6. Thompson RC, McManus DP. Aetiology: parasites and life-cyles. In Eckert J, Gemmell MA, Meslin FX, Pawlowski ZS eds, WHO/OIE Manual on Echinococcosis in Humans and Animals: a Public Health Problem of Global Concern. Paris, France. World Organisation for Animal Health. 2001, pp 1-19.

7. Pearson M, Le TH, Zhang LH, Blair D, Dai THN, McManus DP. Molecular taxonomy and strain analysis in Echinococcus. In Craig P, Pawlowski Z eds, Cestode zoononoses: Echinococcosis and Cysticercosis, an Emergent and Global Problem. Amsterdam, The Netherlands. IOS Press. 2002, pp 205-219.

8. Thompson RC, McManus DP. Towards a taxonomic revision of the genus Echinococcus. Trends Parasitol 2002;18: 452-457. PMID: 12377596.
crossref pmid
9. Eckert J, Deplazes P. Biological, epidemiological, and clinical aspects of echinococcosis, a zoonosis of increasing concern. Clin Microbiol Rev 2004;17: 107-135. PMID: 14726458.
crossref pmid pmc
10. Bart JM, Abdukader M, Zhang YL, Lin RY, Wang YH, Nakao M, Ito A, Craig PS, Piarroux R, Vuitton DA, Wen H. Genotyping of human cystic echinococcosis in Xinjiang, PR China. Parasitology 2006;133: 571-579. PMID: 16836793.
crossref pmid
11. Liu Q, Cao LL, Zhang YG, Xu D, Shang LM, Wang XL, Wei F, Xiao LH, Ma RL, Cai JS, Zhao QB. Genotypes of Echinococcus granulosus in animals from Yushu, northeastern China. Vector Borne Zoonotic Dis 2013;13: 134-137. PMID: 23289393.
crossref pmid
12. Ma JY, Wang H, Lin GH, Craig PS, Ito A, Cai ZY, Zhang TZ, Han XM, Ma X, Zhang JX, Liu YF, Zhao YM, Wang YS. Molecular identification of Echinococcus species from eastern and southern Qinghai, China, based on the mitochondrial cox1 gene. Parasitol Res 2012;111: 179-184. PMID: 22258080.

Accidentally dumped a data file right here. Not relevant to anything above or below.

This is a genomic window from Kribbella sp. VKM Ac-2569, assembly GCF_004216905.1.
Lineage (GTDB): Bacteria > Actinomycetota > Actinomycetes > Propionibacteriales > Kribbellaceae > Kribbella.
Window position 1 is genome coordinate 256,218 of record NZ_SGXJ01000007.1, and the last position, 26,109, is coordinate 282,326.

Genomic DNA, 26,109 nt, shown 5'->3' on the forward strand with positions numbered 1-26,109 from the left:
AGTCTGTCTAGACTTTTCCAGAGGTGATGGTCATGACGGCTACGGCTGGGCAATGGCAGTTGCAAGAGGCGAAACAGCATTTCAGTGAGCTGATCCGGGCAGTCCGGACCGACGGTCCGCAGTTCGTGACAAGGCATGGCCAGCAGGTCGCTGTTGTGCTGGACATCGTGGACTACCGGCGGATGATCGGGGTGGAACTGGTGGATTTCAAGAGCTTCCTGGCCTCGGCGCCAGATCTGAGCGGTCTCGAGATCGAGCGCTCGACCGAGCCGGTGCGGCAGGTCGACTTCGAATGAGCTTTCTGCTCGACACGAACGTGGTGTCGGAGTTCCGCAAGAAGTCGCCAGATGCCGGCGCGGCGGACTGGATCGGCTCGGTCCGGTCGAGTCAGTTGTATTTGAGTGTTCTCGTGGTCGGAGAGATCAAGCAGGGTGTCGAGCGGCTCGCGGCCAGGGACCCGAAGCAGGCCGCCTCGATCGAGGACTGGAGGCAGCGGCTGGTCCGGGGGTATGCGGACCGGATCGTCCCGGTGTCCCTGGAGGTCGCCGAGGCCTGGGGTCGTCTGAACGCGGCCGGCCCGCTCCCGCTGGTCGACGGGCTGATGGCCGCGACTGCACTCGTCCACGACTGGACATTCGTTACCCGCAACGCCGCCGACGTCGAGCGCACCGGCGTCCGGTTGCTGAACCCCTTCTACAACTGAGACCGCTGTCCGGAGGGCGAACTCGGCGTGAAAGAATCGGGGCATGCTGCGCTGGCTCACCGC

crossref pmid
13. Yan N, Nie HM, Jiang ZR, Yang AG, Deng SJ, Guo L, Yu H, Yan YB, Dawa T, Kong WS, Wang N, Wang JH, Xie Y, Fu Y, Yang DY, Wang SX, Gu XB, Peng XR, Yang GY. Genetic variability of Echinococcus granulosus from the Tibetan plateau inferred by mitochondrial DNA sequences. Vet Parasitol 2013;196: 179-183. PMID: 23523013.
crossref pmid
14. Wang N, Wang JH, Hu DD, Zhong XQ, Jiang ZR, Yang AG, Deng SJ, Guo L, Dawa T, Wang SX, Gu XB, Peng XR, Yang GY. Genetic variability of Echinococcus granulosus based on the mitochondrial 16S ribosomal RNA gene. Mitochondrial DNA 2013;(published online: http://informahealthcare.com/doi/abs/10.3109/19401736.2013.840590).
crossref pmid
15. Campbell G, Garcia HH, Nakao M, Ito A, Craig PS. Genetic variation in Taenia solium. Parasitol Int 2006;55(suppl):S121-S126. PMID: 16352464.

16. Ma SM, Maillard H, Zhao HL, Huang X, Wang H, Geng PL, Bart JM, Piarroux R. Assessment of Echinococcus granulosus polymorphism in Qinghai Province, People's Republic of China. Parasitol Res 2008;102: 1201-1206. PMID: 18309521.
crossref pmid
17. Xiao N, Qiu JM, Nakao M, Nakaya K, Yamasaki H, Sako Y, Mamuti W, Schantz PM, Craig PS, Ito A. Short report: identification of Echinococcus species from a yak in the Qinghai-Tibet Plateau region of China. Am J Trop Med Hyg 2003;69: 445-446. PMID: 14640506.
pmid